Prison Radio
Marvin “Shaka” Walker

When I first met him, he and Doug (Young) were thinking about representing me in my appeal. I am so glad they believed they could help me. Me, personally, I had hoped they were the key that would open these prison doors. Through many setbacks along the way, they never quit on me. It was not David’s style: quitting.

Well, he gave me his home number and said to call anytime, so I did. At the time, I didn’t know it was the beginning of a great friendship. Now it didn’t take long for me to realize how smart my new lawyer was. Over the years, we talked about almost everything, and I knew very little compared to David.

He would send me books. After I read them. We would talk about that book. African studies mainly, at first. Then as I learned more, anger and hatred tried to take hold, but David helped me to funnel these emotions in the right way. Even when prison BS came up, we talked, and his advice guided me down the right path, many times. I am the man I am today because he pushed me toward knowledge.

David visited me and another prisoner long after he retired. One day, while waiting out in the visiting booth, I was looking out the window at the San Rafael Bridge, the Bay – not a bad view for prisoners.  I saw movement to my left. It was David, leaning up against an SUV. The walk up from the gates is lonely and hard on some people. I didn’t mention that while we talked because David could be stubborn, with a spoonful of pride.

When he called – when I called him again, he said he would no longer be able to visit. The walk up was too much. I let him know how much I appreciated his visits, that I knew if he could, he would run up from the front gate. My only regret was that that last day, we couldn’t take a picture together. As, I began to call more, to check on him. Living alone, he had trouble with those stairs. I worried about him. My brother wasn’t getting any younger.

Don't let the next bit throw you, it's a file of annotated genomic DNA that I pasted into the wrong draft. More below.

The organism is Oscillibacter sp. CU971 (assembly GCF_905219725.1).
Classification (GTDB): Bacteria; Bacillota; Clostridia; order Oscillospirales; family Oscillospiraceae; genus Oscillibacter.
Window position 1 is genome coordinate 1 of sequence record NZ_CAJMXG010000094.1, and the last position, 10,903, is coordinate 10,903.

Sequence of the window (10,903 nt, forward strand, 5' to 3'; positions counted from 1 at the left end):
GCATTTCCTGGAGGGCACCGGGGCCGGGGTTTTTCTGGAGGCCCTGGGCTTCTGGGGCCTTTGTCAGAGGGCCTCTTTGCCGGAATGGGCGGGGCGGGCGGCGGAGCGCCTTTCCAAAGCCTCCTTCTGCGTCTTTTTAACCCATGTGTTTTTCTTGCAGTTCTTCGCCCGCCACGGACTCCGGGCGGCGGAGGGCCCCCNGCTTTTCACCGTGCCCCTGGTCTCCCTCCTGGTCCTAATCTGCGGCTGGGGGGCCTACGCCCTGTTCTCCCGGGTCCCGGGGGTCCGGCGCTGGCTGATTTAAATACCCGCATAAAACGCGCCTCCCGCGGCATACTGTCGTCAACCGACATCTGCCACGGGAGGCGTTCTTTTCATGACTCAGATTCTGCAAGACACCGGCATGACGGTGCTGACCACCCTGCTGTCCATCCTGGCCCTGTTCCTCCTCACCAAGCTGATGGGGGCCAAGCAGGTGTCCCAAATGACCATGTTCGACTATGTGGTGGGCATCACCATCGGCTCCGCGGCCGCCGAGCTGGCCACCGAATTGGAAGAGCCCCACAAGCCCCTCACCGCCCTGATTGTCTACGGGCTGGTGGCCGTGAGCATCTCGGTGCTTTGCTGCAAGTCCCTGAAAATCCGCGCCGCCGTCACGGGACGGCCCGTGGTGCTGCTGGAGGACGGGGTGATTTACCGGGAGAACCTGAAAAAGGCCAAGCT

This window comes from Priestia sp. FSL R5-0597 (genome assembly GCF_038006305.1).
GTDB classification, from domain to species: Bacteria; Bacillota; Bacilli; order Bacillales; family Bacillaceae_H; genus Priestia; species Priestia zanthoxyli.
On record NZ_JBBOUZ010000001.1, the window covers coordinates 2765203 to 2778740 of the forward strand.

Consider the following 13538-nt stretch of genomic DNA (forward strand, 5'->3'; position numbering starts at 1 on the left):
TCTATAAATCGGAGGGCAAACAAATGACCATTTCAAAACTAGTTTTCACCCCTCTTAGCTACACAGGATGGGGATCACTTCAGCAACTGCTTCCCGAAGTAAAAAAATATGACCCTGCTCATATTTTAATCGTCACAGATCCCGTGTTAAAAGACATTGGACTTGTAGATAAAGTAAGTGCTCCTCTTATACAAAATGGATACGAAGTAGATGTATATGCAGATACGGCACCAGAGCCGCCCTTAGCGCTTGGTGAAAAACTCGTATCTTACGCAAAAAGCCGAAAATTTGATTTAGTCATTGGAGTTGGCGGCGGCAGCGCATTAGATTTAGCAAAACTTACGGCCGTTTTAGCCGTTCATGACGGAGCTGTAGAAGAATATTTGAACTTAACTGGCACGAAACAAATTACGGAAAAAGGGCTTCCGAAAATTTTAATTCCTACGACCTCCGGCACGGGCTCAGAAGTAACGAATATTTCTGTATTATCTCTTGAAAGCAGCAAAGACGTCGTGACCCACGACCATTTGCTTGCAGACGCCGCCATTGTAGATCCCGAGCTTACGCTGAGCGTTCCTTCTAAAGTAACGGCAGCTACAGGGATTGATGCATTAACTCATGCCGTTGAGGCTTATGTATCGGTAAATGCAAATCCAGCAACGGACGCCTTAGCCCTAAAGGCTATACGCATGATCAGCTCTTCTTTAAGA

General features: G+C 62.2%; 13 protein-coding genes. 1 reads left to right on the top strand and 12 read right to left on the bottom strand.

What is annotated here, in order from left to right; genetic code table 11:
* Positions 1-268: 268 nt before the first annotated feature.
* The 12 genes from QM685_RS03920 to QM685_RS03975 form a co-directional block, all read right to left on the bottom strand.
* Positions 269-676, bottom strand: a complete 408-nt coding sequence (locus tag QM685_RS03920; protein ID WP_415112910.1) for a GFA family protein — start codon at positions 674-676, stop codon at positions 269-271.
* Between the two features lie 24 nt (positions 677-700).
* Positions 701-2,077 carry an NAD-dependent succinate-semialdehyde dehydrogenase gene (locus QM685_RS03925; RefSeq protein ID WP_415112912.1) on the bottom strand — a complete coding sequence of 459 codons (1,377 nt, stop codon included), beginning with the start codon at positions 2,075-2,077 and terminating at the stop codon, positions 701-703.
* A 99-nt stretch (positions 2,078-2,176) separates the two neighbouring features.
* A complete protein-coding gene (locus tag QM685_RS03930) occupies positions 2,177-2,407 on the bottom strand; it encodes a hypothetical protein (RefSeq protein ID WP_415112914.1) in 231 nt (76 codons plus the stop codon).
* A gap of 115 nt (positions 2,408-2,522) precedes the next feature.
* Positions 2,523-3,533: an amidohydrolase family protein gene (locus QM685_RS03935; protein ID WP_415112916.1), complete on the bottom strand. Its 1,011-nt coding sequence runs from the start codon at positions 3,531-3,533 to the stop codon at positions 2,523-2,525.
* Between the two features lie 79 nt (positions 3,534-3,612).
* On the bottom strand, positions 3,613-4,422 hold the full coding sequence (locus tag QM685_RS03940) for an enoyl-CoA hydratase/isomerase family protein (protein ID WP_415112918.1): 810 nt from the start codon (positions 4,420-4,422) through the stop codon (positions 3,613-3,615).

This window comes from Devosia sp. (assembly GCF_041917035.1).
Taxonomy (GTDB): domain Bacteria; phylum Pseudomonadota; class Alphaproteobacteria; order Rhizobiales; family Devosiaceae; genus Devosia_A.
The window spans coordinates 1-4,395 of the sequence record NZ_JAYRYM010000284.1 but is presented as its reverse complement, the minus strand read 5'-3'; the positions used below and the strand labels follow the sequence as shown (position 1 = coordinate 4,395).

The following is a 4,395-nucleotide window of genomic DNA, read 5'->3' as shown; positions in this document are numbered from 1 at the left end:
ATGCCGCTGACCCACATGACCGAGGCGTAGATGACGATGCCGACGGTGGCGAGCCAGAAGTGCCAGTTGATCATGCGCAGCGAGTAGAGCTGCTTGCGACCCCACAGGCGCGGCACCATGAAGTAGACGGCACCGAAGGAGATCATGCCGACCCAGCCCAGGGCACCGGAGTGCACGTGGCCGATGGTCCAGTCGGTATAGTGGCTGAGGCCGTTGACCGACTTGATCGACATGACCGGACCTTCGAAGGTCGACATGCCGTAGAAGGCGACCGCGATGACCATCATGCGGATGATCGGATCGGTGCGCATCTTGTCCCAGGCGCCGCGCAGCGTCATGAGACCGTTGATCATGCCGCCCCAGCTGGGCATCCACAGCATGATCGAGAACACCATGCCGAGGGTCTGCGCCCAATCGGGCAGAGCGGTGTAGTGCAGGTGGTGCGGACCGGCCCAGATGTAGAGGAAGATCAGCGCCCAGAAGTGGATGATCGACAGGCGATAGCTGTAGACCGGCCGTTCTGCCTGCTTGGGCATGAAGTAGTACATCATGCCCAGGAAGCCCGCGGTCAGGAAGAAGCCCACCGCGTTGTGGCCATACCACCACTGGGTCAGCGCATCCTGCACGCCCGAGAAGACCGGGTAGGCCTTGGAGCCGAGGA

Toward the end, he was in the hospital for a minute. Now the fact that he hadn’t checked himself out and told me this was serious. David hated hospitals. I called him for over a week: no answer. I felt/knew this wasn’t like him, so I asked a friend to check the obituaries.

She gave me the sad news when I called her. I don’t remember what day that was I found out brother David was no longer with us, but do know the day he passed, March 26 – coincidentally, my god baby’s birthday. I am so glad I told David I loved him. I called his number every day before I called anybody else after he had passed, knowing he would never answer but wanting him to answer one last time. His presence in my world was heaven-sent. I was blessed to have a friend like David.

Since we lost David, the court overturned my conviction and I have great hopes I’ll be free after nearly 43 years locked in. I believe this would please him, Marvin Shaka Walker, Jr.  walking free. Every day hereafter I will do my best to help someone else, each day. On his birthday, 9/15, I’m planning to volunteer at a Jewish restaurant in David’s honor, and maybe I will get to taste the soup he often spoke of.

David was a small stature of a man, but he was a giant in the realm of humanity, paying it forward, because he always did: as a brother, friend, teacher, writer, advisor, uncle – oh yeah, a lawyer, a damn good one at that. From now on, every time one of these comes to mind, we will have to think of David. But for me personally, I need no reason to remind myself. The void is permanent.

In struggle, Marvin “Shaka” Pete Walker, Jr.